ATHENS, Ala. (WHNT) - Here's something to think about as you turn off the bedside lamp before going to sleep tonight, are we alone? Is Earth the only planet with intelligent life, or are there other civilizations out there, far beyond our capabilities to see or communicate? One retired astro-biologist is sharing his thoughts on the subject at Athens State University.
There's little doubt that the science fiction movies of the 1950's left an indelible mark on the American psyche when it comes to the question of life on other planets. Just the mention conjures up images of little green men or one-eyed monsters in space ships intent on taking over the earth. But astro-biologist Richard Hoover says the real question actually comes down to your definition of life. Hoover says it should include single-celled organisims too small to see with the bare eye.
"Most of life on earth is the tiny bacteria. The vast majority of the biomass on the planet Earth is single-celled organisms and single celled plants like diatoms," Hoover says.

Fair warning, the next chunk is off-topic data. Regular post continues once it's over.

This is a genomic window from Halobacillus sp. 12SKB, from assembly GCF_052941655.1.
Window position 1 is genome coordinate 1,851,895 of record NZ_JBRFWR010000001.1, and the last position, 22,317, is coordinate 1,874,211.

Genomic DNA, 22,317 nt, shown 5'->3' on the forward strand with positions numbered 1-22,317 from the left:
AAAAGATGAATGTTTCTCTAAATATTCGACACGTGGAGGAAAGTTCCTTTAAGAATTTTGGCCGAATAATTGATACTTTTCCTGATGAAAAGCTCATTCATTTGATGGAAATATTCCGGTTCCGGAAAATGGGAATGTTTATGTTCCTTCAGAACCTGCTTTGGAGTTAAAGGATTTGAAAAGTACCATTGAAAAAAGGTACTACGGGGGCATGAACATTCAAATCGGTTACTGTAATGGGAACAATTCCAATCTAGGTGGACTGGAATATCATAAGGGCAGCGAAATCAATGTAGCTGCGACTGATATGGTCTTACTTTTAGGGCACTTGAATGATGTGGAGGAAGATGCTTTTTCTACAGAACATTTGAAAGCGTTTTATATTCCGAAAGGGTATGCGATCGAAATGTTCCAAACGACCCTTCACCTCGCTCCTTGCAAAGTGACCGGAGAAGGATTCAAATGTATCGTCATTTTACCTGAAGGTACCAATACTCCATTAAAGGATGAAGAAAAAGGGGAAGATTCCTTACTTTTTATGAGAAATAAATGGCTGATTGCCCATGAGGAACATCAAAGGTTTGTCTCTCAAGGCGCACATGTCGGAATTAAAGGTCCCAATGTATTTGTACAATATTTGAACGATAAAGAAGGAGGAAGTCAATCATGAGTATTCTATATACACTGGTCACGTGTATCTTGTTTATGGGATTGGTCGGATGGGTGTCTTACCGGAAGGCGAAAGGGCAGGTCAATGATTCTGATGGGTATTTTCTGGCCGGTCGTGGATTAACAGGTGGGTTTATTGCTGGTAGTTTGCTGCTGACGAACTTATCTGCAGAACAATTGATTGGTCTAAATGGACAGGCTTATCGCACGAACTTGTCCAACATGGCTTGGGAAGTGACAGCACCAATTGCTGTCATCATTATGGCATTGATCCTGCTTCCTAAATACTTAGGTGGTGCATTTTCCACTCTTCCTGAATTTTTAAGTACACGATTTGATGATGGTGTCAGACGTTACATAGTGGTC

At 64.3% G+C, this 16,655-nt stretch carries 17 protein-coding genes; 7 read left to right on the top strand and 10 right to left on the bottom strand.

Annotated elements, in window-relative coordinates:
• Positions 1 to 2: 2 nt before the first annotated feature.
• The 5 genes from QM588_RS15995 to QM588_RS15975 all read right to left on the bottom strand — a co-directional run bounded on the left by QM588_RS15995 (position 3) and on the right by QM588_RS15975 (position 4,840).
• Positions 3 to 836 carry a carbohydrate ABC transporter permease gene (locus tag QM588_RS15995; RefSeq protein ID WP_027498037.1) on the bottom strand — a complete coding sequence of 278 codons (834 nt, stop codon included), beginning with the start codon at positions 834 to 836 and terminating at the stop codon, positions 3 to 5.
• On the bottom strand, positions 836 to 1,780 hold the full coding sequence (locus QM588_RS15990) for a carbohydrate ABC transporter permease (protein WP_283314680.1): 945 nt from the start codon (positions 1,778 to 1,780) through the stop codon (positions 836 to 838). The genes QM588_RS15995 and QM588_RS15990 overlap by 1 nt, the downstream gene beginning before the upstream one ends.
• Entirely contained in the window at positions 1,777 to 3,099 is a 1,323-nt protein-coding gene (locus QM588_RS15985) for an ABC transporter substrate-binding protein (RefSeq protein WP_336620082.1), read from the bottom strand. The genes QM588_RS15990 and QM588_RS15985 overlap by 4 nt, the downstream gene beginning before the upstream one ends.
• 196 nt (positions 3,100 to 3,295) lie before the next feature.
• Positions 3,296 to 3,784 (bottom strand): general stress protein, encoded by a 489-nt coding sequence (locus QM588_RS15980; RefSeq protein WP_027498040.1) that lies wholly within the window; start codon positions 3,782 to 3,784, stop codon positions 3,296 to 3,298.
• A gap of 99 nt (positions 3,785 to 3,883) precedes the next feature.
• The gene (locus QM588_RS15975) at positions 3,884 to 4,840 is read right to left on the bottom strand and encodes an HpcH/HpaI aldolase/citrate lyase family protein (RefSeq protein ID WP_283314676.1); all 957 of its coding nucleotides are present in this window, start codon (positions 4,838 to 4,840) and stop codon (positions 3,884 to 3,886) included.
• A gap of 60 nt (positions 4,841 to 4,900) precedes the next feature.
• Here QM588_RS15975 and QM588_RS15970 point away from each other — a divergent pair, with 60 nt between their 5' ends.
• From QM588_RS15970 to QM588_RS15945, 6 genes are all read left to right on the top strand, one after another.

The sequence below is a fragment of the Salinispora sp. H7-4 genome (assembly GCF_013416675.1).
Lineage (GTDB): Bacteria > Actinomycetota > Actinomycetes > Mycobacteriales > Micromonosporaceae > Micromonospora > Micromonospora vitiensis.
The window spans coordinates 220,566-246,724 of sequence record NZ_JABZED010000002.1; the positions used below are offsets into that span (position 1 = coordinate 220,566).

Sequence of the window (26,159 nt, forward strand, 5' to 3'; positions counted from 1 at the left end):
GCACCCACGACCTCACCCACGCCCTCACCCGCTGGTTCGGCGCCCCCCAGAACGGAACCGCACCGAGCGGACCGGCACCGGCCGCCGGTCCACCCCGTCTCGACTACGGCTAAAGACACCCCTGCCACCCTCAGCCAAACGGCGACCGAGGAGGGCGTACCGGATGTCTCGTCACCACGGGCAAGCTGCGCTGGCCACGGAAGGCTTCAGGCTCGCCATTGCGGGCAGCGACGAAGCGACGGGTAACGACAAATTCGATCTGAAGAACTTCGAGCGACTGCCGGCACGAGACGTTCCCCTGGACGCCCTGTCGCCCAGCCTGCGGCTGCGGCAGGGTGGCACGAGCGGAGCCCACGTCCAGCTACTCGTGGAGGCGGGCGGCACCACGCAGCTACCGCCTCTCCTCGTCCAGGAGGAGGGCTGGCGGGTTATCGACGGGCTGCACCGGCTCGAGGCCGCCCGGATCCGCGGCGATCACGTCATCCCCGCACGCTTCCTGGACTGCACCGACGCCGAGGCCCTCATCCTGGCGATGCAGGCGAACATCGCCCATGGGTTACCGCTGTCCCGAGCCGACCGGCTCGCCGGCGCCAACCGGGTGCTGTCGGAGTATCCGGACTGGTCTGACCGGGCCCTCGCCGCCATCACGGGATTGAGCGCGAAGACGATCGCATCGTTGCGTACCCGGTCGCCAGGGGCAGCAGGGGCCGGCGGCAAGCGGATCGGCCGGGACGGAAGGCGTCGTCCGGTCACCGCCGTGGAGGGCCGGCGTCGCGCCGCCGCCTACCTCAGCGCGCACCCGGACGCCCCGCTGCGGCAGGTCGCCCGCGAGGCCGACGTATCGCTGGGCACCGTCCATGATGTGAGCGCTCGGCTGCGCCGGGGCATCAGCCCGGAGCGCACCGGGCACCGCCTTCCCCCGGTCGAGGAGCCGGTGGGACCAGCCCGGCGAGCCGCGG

Science has proven many of these cells can survive the cold vaccume of space. Some have been shown to survive thousands of years encased in ice. Based on that, Hoover says it's not a huge stretch to believe the ice cap of Mars may contain billions of living cells, or life. The same may hold true on other planets in our solar system, and beyond. But intelligent life?
"If you examine even single cell organisms and you find out that they know how to go toward food, they know how to go toward light, and they know how to go away from toxic things, even single cell bacteria exhibit a form of intelligence," Hoover says.
Hoover says Arthur C. Clark was once asked about the odds of finding intelligent life somewhere out in the universe. He says Clark responded by saying he was hopeful intelligent life may one day be discovered here on Earth. Hoover says it really just depends on what you're looking for, and how far you're willing to go to find it.
(Images courtesy of NASA)